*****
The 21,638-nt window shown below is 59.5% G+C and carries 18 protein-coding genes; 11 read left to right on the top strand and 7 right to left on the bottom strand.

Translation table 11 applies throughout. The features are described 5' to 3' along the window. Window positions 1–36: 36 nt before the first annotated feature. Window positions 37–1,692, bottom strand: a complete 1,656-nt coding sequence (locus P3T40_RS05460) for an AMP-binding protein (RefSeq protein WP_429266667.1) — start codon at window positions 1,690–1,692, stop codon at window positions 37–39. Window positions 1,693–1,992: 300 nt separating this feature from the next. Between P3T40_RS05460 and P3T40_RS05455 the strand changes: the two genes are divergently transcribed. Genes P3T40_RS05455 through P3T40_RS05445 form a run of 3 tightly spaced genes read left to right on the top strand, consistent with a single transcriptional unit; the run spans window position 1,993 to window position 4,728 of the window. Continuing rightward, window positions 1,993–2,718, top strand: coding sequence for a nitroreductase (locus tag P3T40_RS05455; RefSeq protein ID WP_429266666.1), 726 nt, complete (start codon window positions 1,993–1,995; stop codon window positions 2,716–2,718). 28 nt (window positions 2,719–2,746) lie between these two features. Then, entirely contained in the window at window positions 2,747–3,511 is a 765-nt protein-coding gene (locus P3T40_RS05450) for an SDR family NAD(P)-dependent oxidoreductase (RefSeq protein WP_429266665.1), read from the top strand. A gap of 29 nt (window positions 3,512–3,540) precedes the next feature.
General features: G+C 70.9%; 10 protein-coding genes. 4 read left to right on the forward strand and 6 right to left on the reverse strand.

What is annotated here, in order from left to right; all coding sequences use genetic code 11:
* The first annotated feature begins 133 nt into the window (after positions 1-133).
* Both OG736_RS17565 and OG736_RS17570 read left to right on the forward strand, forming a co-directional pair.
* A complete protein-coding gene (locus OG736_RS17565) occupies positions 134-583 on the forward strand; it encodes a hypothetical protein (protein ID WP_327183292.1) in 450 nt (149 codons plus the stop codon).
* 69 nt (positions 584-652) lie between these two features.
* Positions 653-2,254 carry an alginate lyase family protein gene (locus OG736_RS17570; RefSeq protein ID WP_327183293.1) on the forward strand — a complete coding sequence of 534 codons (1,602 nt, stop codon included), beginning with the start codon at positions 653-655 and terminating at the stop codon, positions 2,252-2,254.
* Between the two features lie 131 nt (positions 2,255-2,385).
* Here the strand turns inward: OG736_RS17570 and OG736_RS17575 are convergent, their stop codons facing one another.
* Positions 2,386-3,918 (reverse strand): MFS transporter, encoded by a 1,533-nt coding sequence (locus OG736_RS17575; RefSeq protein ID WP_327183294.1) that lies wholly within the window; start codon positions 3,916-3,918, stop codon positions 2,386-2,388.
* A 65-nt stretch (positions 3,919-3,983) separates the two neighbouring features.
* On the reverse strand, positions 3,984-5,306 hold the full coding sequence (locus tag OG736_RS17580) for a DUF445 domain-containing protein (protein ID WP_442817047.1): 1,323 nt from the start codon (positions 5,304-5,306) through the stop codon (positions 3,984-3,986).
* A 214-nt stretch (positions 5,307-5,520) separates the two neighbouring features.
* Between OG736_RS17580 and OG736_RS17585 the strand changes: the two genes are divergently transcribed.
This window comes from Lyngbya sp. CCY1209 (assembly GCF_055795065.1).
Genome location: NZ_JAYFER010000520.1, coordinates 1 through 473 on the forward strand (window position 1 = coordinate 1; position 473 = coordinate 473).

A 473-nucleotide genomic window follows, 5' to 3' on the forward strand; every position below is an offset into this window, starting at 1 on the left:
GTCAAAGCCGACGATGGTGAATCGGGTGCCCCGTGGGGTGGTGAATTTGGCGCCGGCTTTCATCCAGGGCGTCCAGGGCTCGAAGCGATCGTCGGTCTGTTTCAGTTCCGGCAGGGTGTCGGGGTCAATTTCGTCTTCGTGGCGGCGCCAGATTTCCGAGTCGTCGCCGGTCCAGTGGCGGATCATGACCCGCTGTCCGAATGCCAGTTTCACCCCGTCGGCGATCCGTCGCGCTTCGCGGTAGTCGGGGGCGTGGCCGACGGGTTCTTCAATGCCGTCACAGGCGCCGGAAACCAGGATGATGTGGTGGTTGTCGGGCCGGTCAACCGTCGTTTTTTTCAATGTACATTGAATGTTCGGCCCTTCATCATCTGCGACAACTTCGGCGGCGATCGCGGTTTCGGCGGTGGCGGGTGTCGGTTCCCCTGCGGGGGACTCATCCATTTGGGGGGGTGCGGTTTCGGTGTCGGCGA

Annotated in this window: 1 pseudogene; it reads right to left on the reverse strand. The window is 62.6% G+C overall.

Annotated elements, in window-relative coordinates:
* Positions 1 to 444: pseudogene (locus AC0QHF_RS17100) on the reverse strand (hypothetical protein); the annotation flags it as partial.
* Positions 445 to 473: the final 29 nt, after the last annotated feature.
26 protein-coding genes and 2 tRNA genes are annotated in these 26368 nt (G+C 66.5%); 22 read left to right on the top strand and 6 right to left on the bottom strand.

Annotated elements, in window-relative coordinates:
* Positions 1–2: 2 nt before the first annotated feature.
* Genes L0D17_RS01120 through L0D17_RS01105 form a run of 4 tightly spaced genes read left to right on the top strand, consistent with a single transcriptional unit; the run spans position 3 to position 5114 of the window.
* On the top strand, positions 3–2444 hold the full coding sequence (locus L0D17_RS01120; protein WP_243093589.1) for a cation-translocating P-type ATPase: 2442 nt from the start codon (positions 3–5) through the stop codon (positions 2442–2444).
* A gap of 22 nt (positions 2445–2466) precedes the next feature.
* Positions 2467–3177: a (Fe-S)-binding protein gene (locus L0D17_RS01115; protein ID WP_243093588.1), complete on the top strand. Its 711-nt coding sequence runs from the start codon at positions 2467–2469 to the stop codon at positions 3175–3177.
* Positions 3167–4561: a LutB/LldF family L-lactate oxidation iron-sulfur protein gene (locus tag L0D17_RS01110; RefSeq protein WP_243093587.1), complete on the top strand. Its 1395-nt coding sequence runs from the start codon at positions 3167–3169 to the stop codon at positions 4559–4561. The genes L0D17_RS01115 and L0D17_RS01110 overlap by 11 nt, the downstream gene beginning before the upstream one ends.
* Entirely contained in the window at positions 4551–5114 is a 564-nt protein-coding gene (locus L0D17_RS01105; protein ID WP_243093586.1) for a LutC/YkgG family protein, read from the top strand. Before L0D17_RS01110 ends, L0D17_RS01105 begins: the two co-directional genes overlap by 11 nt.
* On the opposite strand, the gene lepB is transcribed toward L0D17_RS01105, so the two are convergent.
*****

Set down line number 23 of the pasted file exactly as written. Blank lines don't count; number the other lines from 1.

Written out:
* Positions 1 to 444: pseudogene (locus AC0QHF_RS17100) on the reverse strand (hypothetical protein); the annotation flags it as partial.